[Lab] Launch pad
jeanmarc.leblanc at gmail.com
Mon Sep 20 12:26:11 EDT 2010
Yeah I bought mine on the second day and received it last week. If
you order one of these I would order it right from the TI store and
not a retailer.
check out their wiki.
if you have only used the arduino, keep in mind that the launch pad is
a little bit more complicated to program than the arduino. But
nothing you can't learn.
If you are interested in my code though let me know. Ill try to leave
more detail comments than in the example code. You can get an Idea of
how it works
Jean-Marc Le Blanc
"Do you pine for the nice days of Minix-1.1, when men were men and
wrote their own device drivers?" Linus Torvalds
On Mon, Sep 20, 2010 at 11:18 AM, Tom Burns <tom.i.burns at gmail.com> wrote:
> Launch pad is under $5 apiece shipped when purchasing from the TI e-store
> and comes with a USB programmer that also serves as debugger and USB
> backlink. Only annoyance is a long lead time as they're constantly
> backordered.. I bought 3 for $14 back in June and received them about 2-3
> weeks ago.
> On Mon, Sep 20, 2010 at 11:09 AM, Darcy Whyte <darcy at siteware.com> wrote:
>> The Launch Pad thing is less than $5?
>> My arduino was around 30 bucks assembled.
>> Wow! Your baby's already getting married?
>> Darcy Whyte
>> Darcy at Siteware.com
>> Ottawa, Canada | N 45° 25'03.1" W 75° 42'21.4"
>> Inspirational Flying Machines:
>> MAAC 23153
>> Social Media, Interaction, SEO
>> Software services since 1988
>> Web, Database, LAMP
>> On Mon, Sep 20, 2010 at 10:20 AM, Jean-Marc LeBlanc
>> <jeanmarc.leblanc at gmail.com> wrote:
>>> Hey guy,
>>> I been using the launch pad for about a week now. I have not done
>>> that much with it yet, but I have enough to have a few comments in
>>> regards. The first thing I will point out, is that it is not as easy
>>> to use as the arduino. The arduino has its own library that
>>> simplifies allot of things. For example if you want to write to the
>>> serial port with the arduino it is only a matter of serial.open(baud);
>>> serial.print() or similar. On the launch pad, you would need to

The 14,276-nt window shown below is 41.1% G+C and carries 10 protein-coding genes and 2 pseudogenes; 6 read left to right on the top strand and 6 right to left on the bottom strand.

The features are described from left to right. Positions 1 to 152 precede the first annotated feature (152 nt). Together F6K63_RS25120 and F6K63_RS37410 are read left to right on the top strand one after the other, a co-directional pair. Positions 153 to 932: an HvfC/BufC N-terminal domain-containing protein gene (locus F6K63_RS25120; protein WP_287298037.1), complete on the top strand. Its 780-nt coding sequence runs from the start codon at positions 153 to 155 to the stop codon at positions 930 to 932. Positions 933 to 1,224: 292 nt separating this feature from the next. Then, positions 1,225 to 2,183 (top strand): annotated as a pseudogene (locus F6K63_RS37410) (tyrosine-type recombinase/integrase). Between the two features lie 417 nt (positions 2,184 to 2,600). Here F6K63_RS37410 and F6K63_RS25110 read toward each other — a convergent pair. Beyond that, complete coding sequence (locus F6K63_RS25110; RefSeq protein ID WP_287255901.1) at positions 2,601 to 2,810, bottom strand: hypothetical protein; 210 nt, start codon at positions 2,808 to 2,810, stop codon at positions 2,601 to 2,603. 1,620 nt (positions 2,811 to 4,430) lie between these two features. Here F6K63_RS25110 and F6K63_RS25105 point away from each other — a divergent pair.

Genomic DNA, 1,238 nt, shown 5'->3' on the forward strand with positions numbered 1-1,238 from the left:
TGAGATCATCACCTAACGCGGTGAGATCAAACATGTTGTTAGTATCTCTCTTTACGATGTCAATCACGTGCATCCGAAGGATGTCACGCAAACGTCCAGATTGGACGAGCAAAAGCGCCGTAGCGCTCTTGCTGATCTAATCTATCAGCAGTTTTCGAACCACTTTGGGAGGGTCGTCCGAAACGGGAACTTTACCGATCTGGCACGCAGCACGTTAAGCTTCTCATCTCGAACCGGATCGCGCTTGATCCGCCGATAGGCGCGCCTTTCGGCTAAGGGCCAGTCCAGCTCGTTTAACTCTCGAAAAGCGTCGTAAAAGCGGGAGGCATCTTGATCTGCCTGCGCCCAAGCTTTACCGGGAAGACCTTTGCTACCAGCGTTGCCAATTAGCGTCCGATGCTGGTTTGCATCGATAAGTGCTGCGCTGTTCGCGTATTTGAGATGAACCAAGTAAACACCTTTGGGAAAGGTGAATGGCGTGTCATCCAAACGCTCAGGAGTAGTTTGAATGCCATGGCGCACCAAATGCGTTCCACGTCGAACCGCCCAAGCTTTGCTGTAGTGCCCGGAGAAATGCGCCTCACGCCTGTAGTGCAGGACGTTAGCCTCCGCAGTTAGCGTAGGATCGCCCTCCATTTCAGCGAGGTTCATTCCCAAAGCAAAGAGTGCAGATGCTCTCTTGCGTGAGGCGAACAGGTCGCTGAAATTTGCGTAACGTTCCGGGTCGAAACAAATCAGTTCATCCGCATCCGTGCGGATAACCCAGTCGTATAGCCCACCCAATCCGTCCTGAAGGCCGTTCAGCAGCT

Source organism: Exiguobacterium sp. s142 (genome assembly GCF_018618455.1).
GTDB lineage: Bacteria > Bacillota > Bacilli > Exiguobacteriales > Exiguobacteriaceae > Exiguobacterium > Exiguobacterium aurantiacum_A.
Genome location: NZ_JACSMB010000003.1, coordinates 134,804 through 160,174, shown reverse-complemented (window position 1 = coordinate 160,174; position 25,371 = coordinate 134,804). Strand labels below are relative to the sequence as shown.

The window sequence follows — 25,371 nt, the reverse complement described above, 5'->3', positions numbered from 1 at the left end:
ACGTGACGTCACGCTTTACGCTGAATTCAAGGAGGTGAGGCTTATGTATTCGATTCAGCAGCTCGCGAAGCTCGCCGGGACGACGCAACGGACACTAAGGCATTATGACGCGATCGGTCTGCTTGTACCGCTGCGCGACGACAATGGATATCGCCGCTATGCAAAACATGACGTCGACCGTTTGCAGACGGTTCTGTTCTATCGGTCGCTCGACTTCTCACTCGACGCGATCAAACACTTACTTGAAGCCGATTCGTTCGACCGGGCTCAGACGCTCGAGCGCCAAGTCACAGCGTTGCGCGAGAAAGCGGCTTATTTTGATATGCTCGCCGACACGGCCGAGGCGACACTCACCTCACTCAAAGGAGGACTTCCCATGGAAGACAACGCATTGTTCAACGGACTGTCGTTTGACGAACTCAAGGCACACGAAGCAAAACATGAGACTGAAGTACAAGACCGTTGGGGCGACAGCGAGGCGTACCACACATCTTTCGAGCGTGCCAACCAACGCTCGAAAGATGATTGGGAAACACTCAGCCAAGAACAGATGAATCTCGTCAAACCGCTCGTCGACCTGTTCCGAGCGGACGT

>>> figure out how to divide your clock, set an interrupt every X number
>>> of cycles and set the bit manually. Same thing with the analog pins.
>>> That being said if you have used the arduino with simply the AVR c
>>> code, then this is not any thing different or if you used any other
>>> similar processor.
>>> That being said, if you are ok with the take on programming this is a
>>> great development platform. The thing that has impressed me the most
>>> is the debugger. Normally you would need either an expensive
>>> development board or some JTag. I never ventured into JTag since it
>>> looked expensive and complicated and it looked scary ( I don't know if
>>> it really is though). This though, is 4.61$ and you can debug your
>>> code. you can set break points, you can see the value of you
>>> variables and step threw your code. All you need to do is hit the
>>> debug button the the eclipse IDE and debug it as you would any other
>>> eclipse code.
>>> The chip it self is not as powerful as the AVR (arduino). These 16 bit
>>> processors, only has 2k Flash program space and 128 byte of ram.
>>> Though for simple projects or drivers these are prefect. They are
>>> cheap and you can even sample some for free. A good use for them
>>> would be for sensor drivers or line drivers. For example you could
>>> have that chip read the temperature convert it to Celsius and then
>>> that to your arduino (kinda like 2 threads). I say this because they
>>> have some neat features like 10 analog pins. Another thing I like is
>>> you can set an interrupt on raising or falling edges or change of any
>>> digital pin. To my understanding AVR only has 2 pins for that (please
>>> correct me if i am wrong).
>>> As for the documentation, it took me a while to find what I needed.
>>> There is allot of example code with really bad comments so they are
>>> not that helpful. what I found the most helpful was the uses guide
>>> with the data sheet. I think it would be better if there were more
>>> comments or explanation.
>>> I have managed to send data to the serial port and read my snes
>>> controller. With the new baby and wedding coming up this week end ;)
>>> I have not had time yet to put them all together so that it works. I
>>> hope to have my SNES controller work on my PC by the end of the week.
>>> If any one is interested in the source. I will try to comment it as
>>> much as I can so first time users will understand what is going on.
>>> if you are worried about the small program space, my code is only 64
>>> bytes and 16 bytes ram.
>>> Jean-Marc Le Blanc
>>> "Do you pine for the nice days of Minix-1.1, when men were men and
>>> wrote their own device drivers?" Linus Torvalds
>>> Lab mailing list
>>> Lab at artengine.ca
>> Lab mailing list
>> Lab at artengine.ca
More information about the Lab